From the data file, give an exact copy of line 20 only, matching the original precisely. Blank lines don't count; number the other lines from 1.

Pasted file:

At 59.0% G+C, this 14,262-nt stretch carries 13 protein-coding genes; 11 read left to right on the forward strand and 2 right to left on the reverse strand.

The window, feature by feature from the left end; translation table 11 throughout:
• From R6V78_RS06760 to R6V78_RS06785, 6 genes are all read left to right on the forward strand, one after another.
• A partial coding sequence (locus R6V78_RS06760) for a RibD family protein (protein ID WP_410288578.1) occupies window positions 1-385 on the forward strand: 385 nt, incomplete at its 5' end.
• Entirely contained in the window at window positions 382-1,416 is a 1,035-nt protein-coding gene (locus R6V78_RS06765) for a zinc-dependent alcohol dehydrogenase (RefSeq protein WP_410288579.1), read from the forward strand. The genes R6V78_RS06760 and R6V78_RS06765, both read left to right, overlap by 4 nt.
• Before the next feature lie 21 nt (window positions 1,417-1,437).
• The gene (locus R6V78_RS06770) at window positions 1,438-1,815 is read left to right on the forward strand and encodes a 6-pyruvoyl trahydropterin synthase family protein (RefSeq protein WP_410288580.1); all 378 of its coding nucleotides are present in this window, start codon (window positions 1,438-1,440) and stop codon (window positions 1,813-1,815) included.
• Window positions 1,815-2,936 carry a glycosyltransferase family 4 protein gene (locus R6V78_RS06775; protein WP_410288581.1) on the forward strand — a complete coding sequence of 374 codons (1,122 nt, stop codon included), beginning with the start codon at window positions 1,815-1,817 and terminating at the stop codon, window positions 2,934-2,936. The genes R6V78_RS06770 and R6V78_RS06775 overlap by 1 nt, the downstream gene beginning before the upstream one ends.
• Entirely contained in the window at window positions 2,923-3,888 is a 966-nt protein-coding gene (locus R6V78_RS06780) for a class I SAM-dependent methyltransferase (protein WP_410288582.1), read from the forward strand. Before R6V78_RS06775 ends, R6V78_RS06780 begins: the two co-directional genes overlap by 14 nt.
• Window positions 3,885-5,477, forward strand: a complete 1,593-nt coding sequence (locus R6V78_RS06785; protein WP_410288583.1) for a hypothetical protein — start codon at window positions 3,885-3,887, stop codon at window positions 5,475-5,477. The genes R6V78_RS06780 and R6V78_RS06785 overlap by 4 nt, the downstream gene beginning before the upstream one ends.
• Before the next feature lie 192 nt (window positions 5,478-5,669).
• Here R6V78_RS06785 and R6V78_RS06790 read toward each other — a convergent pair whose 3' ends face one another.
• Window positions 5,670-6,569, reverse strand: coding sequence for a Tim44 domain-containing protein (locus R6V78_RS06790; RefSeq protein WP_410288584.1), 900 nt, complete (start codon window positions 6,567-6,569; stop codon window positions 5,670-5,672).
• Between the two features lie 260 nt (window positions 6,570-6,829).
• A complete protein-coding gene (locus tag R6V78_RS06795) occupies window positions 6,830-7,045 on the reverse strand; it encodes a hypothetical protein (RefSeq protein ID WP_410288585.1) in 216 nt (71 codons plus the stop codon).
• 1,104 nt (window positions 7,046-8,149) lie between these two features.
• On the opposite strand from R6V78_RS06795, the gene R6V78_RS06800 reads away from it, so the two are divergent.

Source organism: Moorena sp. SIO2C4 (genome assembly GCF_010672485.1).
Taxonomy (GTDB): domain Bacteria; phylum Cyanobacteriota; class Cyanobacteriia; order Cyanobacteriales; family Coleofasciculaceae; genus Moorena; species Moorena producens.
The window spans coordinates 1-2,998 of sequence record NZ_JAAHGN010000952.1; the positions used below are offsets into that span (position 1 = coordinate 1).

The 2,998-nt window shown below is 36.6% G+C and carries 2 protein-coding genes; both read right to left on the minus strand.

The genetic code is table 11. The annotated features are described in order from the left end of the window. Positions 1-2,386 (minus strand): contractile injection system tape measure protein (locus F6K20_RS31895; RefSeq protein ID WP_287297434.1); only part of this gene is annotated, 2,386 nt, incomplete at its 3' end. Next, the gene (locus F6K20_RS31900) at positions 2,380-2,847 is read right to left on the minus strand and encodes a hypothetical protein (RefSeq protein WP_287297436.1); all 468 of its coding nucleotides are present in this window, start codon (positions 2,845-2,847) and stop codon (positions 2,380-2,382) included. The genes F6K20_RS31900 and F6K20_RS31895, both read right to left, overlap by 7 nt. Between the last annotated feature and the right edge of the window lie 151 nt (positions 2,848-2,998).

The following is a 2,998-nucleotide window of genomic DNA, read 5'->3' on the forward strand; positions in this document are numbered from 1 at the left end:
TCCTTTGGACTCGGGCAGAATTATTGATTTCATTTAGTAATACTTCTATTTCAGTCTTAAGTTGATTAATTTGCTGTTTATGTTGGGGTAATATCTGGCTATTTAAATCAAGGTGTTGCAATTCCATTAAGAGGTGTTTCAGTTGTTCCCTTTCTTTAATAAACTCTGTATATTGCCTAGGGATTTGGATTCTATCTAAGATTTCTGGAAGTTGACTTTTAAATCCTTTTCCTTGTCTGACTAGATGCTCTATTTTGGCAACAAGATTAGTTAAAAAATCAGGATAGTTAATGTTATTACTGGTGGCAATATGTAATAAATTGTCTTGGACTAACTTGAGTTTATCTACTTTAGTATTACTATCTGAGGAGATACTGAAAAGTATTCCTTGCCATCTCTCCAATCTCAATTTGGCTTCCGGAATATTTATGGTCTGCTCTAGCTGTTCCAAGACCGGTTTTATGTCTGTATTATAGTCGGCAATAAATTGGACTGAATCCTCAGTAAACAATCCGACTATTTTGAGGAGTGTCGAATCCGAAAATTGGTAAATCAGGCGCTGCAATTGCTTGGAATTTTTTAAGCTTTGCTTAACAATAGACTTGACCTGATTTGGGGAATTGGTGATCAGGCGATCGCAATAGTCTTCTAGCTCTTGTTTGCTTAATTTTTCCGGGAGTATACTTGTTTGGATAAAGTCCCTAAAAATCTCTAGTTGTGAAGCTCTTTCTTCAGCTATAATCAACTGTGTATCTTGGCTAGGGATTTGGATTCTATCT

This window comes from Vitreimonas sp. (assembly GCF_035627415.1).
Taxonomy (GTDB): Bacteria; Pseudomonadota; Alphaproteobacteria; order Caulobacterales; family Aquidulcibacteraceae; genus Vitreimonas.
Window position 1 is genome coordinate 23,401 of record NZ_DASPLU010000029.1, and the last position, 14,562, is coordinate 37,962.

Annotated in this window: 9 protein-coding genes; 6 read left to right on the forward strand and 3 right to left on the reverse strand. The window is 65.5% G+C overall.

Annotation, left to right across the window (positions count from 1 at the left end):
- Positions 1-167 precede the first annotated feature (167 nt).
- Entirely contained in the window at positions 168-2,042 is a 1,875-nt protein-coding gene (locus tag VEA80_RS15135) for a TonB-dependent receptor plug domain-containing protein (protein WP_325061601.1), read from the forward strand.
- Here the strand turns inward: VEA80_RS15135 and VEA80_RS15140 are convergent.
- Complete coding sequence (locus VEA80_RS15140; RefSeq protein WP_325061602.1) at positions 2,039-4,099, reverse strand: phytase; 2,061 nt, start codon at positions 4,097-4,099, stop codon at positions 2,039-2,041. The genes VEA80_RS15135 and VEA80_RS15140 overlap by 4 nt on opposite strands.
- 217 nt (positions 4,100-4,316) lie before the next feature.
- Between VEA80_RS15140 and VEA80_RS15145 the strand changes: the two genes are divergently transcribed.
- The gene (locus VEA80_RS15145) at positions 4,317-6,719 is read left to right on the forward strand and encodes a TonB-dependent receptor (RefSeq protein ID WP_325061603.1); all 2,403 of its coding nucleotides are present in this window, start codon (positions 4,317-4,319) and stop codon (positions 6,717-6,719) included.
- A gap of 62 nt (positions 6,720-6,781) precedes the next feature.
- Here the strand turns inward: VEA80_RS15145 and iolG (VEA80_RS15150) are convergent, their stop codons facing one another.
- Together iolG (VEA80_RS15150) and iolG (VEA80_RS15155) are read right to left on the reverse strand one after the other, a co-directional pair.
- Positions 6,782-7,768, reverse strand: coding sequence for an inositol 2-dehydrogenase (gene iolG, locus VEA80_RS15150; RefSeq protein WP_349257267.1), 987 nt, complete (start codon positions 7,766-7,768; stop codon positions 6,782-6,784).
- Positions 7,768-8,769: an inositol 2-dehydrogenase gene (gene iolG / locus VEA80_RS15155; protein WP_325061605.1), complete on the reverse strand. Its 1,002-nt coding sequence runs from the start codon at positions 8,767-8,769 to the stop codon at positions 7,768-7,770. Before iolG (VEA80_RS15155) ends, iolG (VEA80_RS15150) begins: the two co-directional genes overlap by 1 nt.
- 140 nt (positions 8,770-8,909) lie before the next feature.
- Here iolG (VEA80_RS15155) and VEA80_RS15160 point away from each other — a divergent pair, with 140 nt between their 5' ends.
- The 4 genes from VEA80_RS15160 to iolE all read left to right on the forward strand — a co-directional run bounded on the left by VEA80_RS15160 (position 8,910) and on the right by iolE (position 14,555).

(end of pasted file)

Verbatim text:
The window spans coordinates 1-2,998 of sequence record NZ_JAAHGN010000952.1; the positions used below are offsets into that span (position 1 = coordinate 1).